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Environmental Protection Experts Analyze Challenges and Opportunities for EPA

Panelists at conference

Participants in two-day conference at American University on the future of the U.S. Environmental Protection Agency underscored the need for the agency to leverage scientific expertise and share its story widely to gain support and funding needed to do its work.

“Most people in the U.S don’t know what the EPA does,” said Gina McCarthy, former EPA administrator who spoke on a panel with fellow former EPA administrators, William Reilly and Carol Browner.

Nearly 300 people including current and former EPA employees, representatives from other government agencies, associations, nonprofit organizations, academia, and the private sector attended the event co-hosted by the AU School of Public Affairs' Center for Environmental Policy and the Washington College of Law Environmental and Energy Law Program.

“We don’t do a very good job – or aren’t given the resources – to talk about the fundamental things we do and why they are important," said McCarthy. "We need to try to figure out how to communicate better.”

Despite the rollback of regulations and proposed cuts to the EPA in recent years, leaders at the conference pointed to new technology to aid enforcement, ongoing corporate investment in sustainability, and the enthusiasm of young people as encouraging signs on the horizon.  

“The climate threat is really daunting, and so people want to be optimistic,” said Amanda Leiter, director of the Program on Environmental and Energy Law at AU. “But it’s an enormous challenge, and one that if we don’t address soon, the window is closing to do anything to avert the worst impact.”

To help make the case, McCarthy and others advocated for framing environmental protection as a health issue. Browner said the agency needs to address critics who see the EPA as an intrusive regulator and demonstrate how a clean environment serves the public interest. Early clean water legislation had clear goals of making water “fishable and swimmable,” which Browner said was grounded in science but also had a moral and ethical component.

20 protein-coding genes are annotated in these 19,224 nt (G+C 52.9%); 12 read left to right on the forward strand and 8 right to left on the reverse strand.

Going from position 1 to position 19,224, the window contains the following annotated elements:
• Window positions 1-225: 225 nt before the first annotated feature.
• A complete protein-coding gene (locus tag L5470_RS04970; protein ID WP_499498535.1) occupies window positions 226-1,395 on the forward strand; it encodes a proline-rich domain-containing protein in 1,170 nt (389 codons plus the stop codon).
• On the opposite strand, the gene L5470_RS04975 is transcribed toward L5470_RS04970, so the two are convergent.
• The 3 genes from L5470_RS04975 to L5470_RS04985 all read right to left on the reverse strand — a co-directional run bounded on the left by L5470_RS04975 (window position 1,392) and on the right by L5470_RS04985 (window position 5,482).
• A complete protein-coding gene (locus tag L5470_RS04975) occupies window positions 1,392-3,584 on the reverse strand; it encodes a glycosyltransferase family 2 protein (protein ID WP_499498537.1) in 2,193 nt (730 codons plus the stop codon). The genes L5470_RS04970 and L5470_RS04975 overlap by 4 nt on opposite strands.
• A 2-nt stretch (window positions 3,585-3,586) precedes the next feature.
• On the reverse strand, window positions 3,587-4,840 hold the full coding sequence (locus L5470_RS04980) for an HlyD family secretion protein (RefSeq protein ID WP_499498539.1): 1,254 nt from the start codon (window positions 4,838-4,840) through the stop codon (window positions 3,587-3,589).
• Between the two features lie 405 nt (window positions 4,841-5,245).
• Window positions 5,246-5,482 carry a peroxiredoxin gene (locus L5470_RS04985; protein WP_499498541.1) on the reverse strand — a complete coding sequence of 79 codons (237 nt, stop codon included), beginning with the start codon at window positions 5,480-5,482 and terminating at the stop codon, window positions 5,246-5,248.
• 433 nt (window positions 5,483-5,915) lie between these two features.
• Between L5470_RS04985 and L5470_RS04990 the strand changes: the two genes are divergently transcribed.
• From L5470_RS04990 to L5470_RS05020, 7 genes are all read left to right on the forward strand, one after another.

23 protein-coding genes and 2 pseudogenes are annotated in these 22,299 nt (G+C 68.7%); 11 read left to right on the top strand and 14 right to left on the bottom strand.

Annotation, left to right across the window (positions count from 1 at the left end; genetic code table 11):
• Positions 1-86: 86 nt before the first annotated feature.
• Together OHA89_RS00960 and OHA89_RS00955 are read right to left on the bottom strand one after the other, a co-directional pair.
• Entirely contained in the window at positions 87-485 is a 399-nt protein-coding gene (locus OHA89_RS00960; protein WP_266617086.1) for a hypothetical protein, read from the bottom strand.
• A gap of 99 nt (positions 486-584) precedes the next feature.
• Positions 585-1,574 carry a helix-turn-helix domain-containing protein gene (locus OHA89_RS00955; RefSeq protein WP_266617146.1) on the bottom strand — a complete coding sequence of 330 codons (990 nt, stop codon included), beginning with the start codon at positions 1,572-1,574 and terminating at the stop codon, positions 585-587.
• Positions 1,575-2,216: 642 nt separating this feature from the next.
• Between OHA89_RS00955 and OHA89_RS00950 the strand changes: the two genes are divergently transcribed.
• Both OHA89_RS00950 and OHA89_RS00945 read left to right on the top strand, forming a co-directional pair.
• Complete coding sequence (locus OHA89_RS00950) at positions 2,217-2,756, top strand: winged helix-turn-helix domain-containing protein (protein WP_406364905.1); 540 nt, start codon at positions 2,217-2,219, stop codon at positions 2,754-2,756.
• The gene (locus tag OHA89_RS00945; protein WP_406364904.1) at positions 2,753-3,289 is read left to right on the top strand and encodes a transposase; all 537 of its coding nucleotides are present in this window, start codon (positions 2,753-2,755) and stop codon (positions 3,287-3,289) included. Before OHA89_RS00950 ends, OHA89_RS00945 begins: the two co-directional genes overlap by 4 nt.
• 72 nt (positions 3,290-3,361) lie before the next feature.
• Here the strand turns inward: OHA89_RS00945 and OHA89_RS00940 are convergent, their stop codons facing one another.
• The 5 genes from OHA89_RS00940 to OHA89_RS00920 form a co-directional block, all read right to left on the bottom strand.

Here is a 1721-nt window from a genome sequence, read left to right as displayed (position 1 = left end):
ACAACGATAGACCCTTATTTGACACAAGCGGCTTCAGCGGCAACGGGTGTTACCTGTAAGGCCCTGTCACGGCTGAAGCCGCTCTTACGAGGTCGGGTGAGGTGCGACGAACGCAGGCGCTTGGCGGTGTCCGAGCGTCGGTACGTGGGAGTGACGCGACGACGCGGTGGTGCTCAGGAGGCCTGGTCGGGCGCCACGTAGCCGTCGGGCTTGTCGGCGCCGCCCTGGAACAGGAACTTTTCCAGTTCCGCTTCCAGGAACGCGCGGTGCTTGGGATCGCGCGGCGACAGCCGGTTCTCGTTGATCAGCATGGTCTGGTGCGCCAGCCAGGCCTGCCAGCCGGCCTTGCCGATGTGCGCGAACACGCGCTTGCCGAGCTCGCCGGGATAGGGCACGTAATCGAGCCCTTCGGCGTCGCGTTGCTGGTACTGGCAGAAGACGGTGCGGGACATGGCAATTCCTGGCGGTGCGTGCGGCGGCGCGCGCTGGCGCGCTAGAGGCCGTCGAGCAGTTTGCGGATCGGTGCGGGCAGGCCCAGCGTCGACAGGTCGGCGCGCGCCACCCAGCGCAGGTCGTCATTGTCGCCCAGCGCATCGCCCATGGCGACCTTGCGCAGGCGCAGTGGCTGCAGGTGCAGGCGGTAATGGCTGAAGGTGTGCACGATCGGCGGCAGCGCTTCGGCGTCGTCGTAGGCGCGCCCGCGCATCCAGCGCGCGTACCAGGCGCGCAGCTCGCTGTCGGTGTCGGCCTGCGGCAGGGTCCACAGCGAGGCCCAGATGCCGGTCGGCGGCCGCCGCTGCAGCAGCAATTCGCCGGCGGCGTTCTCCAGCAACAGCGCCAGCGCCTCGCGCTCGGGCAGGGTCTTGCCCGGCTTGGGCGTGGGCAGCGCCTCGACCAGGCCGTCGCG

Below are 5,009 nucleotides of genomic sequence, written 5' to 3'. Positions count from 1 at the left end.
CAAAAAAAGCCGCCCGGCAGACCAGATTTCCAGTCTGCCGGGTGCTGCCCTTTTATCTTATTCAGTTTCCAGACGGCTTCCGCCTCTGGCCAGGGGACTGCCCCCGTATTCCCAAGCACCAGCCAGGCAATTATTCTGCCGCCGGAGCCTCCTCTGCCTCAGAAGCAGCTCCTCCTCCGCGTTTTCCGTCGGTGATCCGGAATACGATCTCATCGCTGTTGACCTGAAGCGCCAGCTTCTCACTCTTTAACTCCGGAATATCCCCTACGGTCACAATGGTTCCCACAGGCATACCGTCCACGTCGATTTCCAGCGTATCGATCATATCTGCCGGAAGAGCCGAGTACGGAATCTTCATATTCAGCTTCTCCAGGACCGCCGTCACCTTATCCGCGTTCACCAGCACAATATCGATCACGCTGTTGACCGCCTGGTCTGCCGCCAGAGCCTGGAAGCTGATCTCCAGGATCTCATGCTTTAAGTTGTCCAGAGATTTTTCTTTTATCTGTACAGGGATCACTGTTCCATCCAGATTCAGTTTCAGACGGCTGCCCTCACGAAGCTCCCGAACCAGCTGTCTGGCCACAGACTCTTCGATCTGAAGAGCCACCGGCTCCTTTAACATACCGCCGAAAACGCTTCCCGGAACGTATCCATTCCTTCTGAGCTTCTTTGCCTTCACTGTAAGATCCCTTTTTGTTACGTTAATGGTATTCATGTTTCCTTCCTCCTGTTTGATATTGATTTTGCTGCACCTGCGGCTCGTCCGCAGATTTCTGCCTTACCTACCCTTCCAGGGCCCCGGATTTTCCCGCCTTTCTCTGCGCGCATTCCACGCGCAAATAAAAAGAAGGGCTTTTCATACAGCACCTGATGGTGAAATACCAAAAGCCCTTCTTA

In this keynote address, Denis Hayes, founder of the Earth Day Network and president of the Bullitt Foundation, said the conference could have a real-world impact as momentum builds for celebration of the 50th anniversary of Earth Day and the establishment of the EPA next year.

“Today, just as in 1969, we have a somewhat unrecognized super-saturated public consciousness," said Hayes. "This time the core of it is climate change. If we successfully capitalize on it, then 2020 will see another surge for environmental protection.”

Several speakers talked about the need for the EPA to rebuild its infrastructure and be innovative.

“You need a regulatory system as a baseline, but you also need creative ways to get results in a more collaborative basis -- to go beyond straight compliance,” said Dan. Fiorino, director of SPA's Center for Environmental Policy and distinguished executive-in-residence.

Regional initiatives were highlighted, such collaborative efforts to restore the Chesapeake Bay. To get support for environmental bay protection, experts emphasized explaining the impact of preserving rivers and streams in the watershed. “It’s important to deliver a message in a way that resonates with your local audience,” Leiter said.

The event was designed to identify areas where the EPA should go as an institution and stimulate other forums outside of Washington to give leaders practical suggestions for moving forward.

“We learned so much from the conference participants,” said John Reeder, SPA executive-in-residence visiting from the EPA. “We were overwhelmed by the positive response and really felt optimistic about EPA’s mission and the agency’s future.”